Sadly, the crisis of the girl child is compounded by the inability of the beautifully crafted laws to translate into stopping the menace of underage marriage in the country. Underage marriage places girls in difficult and disadvantage position and lifelong consequences ranging from sexual exploitation, violence and abuse of all sorts. They lose their childhood; they are robbed of education, making their future endangered. In many cases, child brides are often unable to negotiate safe sexual practices and are therefore at a higher risk of sexually transmitted infections.

Clearly, poverty is linked to children being betrothed at tender age. Hence this year’s International Day for the Eradication of Poverty with the theme “Dignity for all” should be a rallying cry for urgent global action, especially Nigeria. Unfortunately, Nigeria has more poor people than anywhere in the world, having overtaken India in the last few years. The poor father sees the girl child as the best option to escape from poverty by marrying her off irrespective of age. The federal government should therefore focus on action to invest in people-centred solutions particularly for the girl child; from providing healthcare and decent work, to gender equality, social protection and education among others.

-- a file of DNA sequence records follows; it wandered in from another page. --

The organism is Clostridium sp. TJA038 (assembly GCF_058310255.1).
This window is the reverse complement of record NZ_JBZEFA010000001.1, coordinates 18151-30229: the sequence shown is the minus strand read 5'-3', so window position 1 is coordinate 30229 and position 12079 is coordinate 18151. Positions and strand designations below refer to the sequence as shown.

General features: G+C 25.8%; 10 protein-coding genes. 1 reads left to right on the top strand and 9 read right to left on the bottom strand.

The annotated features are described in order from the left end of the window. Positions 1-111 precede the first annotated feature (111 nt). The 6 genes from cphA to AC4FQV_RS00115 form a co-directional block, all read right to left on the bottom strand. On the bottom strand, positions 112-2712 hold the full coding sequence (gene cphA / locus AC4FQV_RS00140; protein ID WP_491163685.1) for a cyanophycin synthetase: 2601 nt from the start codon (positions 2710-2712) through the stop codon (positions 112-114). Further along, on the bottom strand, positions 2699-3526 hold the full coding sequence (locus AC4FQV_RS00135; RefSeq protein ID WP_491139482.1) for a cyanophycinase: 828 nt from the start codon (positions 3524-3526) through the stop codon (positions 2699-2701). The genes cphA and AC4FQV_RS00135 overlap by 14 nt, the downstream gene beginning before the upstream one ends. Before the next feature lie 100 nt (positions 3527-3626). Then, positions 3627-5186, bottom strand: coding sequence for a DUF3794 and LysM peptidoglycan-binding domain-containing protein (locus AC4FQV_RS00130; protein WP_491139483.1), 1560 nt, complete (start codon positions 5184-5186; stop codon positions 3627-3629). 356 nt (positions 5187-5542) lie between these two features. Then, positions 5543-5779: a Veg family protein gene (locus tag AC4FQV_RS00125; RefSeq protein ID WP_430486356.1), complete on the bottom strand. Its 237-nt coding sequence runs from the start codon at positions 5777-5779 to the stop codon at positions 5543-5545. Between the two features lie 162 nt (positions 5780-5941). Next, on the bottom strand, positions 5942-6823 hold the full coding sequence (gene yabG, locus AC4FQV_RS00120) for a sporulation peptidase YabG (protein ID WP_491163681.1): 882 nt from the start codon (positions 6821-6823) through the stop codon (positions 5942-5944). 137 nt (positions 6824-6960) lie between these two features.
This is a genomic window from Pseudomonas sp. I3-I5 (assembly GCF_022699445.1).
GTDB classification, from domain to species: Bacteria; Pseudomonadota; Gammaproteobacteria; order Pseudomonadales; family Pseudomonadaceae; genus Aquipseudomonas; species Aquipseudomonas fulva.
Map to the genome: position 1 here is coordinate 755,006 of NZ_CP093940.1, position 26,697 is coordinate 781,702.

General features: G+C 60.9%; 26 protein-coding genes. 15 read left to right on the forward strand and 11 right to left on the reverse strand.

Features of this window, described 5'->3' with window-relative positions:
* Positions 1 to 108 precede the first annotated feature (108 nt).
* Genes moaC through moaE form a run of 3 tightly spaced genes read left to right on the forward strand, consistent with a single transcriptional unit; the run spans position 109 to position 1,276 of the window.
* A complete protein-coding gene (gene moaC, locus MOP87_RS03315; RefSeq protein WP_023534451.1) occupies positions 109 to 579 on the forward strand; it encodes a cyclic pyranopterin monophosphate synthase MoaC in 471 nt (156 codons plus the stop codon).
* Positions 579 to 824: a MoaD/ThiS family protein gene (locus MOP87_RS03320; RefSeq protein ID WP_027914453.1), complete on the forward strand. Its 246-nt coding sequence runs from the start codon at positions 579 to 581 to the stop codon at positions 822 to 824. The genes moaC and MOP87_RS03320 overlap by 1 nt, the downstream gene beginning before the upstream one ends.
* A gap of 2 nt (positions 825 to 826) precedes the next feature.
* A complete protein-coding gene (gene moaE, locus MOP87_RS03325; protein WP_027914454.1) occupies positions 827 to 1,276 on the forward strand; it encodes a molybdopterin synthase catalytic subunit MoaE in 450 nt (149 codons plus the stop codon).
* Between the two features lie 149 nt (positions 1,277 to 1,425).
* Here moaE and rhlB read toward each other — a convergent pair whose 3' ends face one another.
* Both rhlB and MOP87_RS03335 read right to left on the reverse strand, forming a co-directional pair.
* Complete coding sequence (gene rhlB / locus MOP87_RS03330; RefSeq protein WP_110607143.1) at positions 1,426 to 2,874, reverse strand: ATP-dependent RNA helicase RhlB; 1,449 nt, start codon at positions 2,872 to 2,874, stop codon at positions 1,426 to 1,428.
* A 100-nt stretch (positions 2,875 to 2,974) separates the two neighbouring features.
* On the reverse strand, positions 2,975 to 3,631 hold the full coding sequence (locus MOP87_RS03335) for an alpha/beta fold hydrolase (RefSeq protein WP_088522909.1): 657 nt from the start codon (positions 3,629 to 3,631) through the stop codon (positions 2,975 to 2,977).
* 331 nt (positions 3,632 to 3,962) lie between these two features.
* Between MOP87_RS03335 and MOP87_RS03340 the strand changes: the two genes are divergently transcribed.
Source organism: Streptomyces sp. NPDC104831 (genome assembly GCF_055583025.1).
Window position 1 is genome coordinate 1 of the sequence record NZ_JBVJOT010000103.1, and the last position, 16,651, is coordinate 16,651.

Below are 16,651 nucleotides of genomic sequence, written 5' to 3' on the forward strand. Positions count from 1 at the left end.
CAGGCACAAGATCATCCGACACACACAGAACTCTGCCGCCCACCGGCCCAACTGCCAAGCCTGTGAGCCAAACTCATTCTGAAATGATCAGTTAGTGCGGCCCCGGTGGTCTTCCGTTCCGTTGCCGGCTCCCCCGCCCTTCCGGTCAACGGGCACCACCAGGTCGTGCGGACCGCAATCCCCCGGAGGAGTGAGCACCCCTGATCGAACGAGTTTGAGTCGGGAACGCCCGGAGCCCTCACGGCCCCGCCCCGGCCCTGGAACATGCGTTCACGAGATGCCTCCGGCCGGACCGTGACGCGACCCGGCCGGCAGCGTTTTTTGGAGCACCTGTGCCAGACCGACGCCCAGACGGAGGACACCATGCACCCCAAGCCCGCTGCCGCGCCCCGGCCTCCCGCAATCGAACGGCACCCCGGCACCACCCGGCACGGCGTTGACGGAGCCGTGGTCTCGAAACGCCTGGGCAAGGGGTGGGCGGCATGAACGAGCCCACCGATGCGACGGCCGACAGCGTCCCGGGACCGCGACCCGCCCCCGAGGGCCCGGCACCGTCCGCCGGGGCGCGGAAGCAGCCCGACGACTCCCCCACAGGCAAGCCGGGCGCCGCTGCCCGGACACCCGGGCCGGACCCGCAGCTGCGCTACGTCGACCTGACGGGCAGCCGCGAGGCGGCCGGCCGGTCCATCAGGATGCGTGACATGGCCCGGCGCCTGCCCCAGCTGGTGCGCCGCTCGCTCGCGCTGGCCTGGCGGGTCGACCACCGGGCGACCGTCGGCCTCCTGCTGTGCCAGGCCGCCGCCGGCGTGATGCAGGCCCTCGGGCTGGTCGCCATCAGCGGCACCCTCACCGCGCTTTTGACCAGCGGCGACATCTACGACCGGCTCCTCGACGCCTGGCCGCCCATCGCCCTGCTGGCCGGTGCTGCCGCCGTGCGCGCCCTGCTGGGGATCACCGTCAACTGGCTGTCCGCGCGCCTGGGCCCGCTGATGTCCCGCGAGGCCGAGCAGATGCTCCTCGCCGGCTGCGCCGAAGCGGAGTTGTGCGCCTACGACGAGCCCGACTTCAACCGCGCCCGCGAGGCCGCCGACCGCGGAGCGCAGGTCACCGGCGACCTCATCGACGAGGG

Also the wave of terrorist activities in the north has reached a point where more answers than questions should be provided to the public by the federal government and the security agencies. Insecurity has been one of the factors worsening poverty in the country. The people cannot access their farm and in most cases farmers have to pay terrorists to be able to farm. What government or intends to do should be seen to be urgently done. One safe way of guarding against child marriage is for government to invest heavily on education. Just as expressed by Khadija, the child bride is treated like a slave with no respect of any kind because of how she was betrothed. The girl child, just like the boy, has a right to security and education, and also deserves to live a healthy life.